Comment Re: They're not going to arrest him! (Score 2) 312

You are more likely to get struck by lightning than shot by a gun.

NOAA gives an average of 33 lightning deaths and 297 injuries per year in the US for the years 2004-2013. gives a minimum of 11,068 gun homicides and 64,389 non-fatal gun injuries in any one year over the same time span.

Statistically, a random person in the US is much more likely to be killed or injured by gunfire than struck by lightning.

Submission + - Judge Calls Malibu Media "Troll", Denies Subpoena

NewYorkCountryLawyer writes: In what could be the beginning of the end of the Malibu Media litigation wave involving alleged BitTorrent downloads of porn films, Judge Alvin K. Hellerstein in Manhattan federal court has denied Malibu Media's request for a subpoena to get the subscriber's name and address from his or her internet service provider. In his 11-page decision (PDF), Judge Hellerstein discussed "copyright trolls" and noted that (a) it is not clear that Malibu Media's porn products are entitled to copyright protection, (b) discussed some of its questionable litigation practices, (c) Malibu's "investigation" leads at best to an IP address rather than to an individual infringer, (d) there is a major risk of misidentification, (e) Malibu has no evidence that the individual John Doe committed any act of infringement, and (f) Malibu's claim that there is no other practical way for it to target infringement was not supported by adequate evidence.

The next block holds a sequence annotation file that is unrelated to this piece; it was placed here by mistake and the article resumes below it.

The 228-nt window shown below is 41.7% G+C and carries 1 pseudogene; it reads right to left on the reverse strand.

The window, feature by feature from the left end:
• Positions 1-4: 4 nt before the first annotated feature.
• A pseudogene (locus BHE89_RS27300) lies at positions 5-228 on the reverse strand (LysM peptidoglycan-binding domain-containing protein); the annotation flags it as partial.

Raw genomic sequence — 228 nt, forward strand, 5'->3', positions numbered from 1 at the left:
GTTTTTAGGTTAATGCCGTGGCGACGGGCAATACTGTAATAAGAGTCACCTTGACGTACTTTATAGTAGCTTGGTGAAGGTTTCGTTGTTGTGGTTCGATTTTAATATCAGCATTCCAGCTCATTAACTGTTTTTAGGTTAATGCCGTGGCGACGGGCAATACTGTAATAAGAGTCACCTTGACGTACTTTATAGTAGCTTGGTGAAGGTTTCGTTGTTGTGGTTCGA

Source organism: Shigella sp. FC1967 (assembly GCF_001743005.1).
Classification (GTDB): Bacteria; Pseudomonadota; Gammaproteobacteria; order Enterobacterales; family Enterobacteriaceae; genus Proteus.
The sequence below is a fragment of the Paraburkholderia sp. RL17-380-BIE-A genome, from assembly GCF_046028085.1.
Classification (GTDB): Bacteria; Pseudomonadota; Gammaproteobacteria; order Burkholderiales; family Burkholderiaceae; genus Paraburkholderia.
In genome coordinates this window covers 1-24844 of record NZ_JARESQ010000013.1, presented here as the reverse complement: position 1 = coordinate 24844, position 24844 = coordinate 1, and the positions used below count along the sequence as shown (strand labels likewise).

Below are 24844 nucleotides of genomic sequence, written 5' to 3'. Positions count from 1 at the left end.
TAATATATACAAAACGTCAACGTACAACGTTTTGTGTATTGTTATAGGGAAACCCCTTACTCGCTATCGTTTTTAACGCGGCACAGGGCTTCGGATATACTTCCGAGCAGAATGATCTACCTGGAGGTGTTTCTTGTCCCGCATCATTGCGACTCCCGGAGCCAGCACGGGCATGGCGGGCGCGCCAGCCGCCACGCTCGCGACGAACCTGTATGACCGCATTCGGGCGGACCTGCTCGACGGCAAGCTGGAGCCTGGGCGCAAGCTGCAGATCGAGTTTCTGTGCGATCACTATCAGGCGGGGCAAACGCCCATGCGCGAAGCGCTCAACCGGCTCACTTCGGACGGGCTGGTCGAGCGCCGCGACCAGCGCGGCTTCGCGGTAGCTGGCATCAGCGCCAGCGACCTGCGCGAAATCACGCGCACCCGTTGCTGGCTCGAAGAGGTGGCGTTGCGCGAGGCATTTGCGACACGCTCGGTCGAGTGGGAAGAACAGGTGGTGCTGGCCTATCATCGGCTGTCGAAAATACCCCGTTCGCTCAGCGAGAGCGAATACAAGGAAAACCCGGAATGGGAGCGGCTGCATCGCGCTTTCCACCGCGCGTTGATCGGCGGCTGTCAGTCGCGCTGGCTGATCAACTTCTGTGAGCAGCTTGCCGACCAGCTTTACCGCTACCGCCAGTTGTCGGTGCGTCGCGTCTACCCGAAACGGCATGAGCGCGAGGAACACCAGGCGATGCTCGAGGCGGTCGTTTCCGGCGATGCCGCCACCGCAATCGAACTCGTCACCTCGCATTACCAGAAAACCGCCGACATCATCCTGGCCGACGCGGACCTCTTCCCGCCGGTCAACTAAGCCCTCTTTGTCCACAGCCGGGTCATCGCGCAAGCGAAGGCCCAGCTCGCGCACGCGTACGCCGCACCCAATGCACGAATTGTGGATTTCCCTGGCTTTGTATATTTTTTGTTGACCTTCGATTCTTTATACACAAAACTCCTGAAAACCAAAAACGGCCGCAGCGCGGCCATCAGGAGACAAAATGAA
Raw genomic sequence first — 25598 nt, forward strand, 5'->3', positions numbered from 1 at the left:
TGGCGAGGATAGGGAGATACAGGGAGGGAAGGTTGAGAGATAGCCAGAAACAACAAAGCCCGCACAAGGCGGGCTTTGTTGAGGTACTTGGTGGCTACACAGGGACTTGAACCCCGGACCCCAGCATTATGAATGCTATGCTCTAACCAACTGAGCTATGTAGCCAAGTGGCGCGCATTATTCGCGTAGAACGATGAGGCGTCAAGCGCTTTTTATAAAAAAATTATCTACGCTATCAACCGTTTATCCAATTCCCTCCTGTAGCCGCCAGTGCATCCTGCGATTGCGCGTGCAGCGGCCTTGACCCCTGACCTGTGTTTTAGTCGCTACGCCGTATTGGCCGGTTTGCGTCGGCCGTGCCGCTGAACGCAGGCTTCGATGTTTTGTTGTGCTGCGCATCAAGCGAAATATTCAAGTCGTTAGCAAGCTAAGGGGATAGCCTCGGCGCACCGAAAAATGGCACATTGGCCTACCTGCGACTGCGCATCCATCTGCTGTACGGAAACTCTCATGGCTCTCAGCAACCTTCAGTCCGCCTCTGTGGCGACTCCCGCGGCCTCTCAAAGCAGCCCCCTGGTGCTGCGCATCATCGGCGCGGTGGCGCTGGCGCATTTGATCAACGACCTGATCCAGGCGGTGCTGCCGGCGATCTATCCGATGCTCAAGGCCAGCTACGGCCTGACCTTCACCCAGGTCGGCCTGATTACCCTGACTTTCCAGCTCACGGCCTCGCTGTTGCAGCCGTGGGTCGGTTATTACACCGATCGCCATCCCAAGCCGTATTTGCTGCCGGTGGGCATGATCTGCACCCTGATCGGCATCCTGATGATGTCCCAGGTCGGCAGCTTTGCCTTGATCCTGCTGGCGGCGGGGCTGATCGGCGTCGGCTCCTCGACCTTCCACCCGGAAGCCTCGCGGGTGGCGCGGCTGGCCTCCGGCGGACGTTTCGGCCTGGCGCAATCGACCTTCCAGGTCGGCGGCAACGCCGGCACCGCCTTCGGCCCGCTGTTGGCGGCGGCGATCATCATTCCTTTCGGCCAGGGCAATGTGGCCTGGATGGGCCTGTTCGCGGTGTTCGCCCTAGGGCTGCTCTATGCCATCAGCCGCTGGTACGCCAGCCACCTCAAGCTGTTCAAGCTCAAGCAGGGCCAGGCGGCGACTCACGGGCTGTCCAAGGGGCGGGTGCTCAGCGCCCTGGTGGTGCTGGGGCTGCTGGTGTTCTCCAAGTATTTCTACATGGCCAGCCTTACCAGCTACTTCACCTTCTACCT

Submission + - Office of Personnel Management. Not a hack: a Giveaway!

bbsguru writes: According to ArsTechnica The OPM loss of personal info on 14 million-and-counting US Federal empolyees and contractors wasn't so much a theft as a sharing...

From the article...
Some of the contractors that have helped OPM with managing internal data have had security issues of their own—including potentially giving foreign governments direct access to data long before the recent reported breaches. A consultant who did some work with a company contracted by OPM to manage personnel records for a number of agencies told Ars that he found the Unix systems administrator for the project "was in Argentina and his co-worker was physically located in the [People's Republic of China]. Both had direct access to every row of data in every database: they were root. Another team that worked with these databases had at its head two team members with PRC passports. I know that because I challenged them personally and revoked their privileges. From my perspective, OPM compromised this information more than three years ago and my take on the current breach is 'so what's new?'